The Biden administration announced on Wednesday that it will forgive an additional $9 billion in student loans for borrowers who have been enrolled in income-driven repayment (IDR) and Public Service Loan Forgiveness plans.
This $9 billion forgiveness initiative will benefit 125,000 borrowers, consisting of 53,000 individuals under the Public Service Loan Forgiveness program, 51,000 participants in the IDR plan, and 22,000 borrowers who are facing total or permanent disability.
The White House highlights that those on the IDR plan have been making payments for over two decades without receiving the promised student debt relief. Meanwhile, the Public Service Loan Forgiveness program encompasses individuals who have served in government positions or nonprofit organizations for more than ten years.
It’s important to note that this relief only addresses a small portion of the overall student loan burden, as over 45 million people in the United States still collectively owe $1.75 trillion in student loans, while the cost of college education continues to rise.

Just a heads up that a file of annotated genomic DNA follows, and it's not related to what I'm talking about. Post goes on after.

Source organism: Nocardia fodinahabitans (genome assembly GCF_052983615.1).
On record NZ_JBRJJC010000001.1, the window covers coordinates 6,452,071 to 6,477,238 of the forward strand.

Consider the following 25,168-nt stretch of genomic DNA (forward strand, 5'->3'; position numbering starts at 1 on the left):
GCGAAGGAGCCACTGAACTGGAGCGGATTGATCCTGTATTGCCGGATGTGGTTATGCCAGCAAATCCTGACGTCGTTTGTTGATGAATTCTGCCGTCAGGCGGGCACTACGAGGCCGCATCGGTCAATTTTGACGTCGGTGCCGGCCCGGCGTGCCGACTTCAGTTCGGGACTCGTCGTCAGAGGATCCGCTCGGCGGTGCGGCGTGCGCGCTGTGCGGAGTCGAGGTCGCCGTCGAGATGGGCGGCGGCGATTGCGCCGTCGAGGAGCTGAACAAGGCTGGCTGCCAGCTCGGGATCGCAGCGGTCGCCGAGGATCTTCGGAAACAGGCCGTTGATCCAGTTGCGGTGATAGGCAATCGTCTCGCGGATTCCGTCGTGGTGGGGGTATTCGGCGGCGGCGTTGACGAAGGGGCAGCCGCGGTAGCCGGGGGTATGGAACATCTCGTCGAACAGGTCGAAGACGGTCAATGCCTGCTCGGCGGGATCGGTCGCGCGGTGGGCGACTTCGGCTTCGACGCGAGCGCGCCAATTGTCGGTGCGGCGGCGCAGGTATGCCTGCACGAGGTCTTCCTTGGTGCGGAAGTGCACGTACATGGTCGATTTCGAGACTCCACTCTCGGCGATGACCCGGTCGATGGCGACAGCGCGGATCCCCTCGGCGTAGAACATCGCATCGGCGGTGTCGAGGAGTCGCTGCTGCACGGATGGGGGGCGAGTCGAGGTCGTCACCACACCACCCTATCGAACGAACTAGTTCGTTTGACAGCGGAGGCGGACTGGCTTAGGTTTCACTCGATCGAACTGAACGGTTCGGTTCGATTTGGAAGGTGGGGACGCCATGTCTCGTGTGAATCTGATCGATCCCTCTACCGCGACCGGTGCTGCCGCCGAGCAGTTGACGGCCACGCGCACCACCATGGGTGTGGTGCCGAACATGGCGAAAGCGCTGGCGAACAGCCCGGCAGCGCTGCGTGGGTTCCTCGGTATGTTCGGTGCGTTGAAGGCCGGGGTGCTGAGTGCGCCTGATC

“For years, millions of eligible borrowers were unable to access the student debt relief they qualified for, but that’s all changed thanks to President Biden and this Administration’s relentless efforts to fix the broken student loan system,” said Secretary of Education Miguel Cardona.
“The Biden-Harris administration’s laser-like focus on reducing red tape, addressing past administrative failures, and putting borrowers first have now resulted in a historic $127 billion in debt relief approved for nearly 3.6 million borrowers. Today’s announcement builds on everything our administration has already done to protect students from unaffordable debt, make repayment more affordable, and ensure that investments in higher education pay off for students and working families,” he added.
This announcement follows the release of the administration’s initial policy considerations for its upcoming phase of student debt relief, which will be developed through the negotiated rulemaking process.
The administration is exploring ways to assist several categories of borrowers, including those whose loan balances have grown beyond their initial amount, individuals who qualify for relief under specific programs but have not applied, borrowers facing financial hardship, and those who participated in programs that did not provide significant financial benefit.
The initial discussions regarding these policy considerations are scheduled for October 10th and October 11th during the first meeting of the process.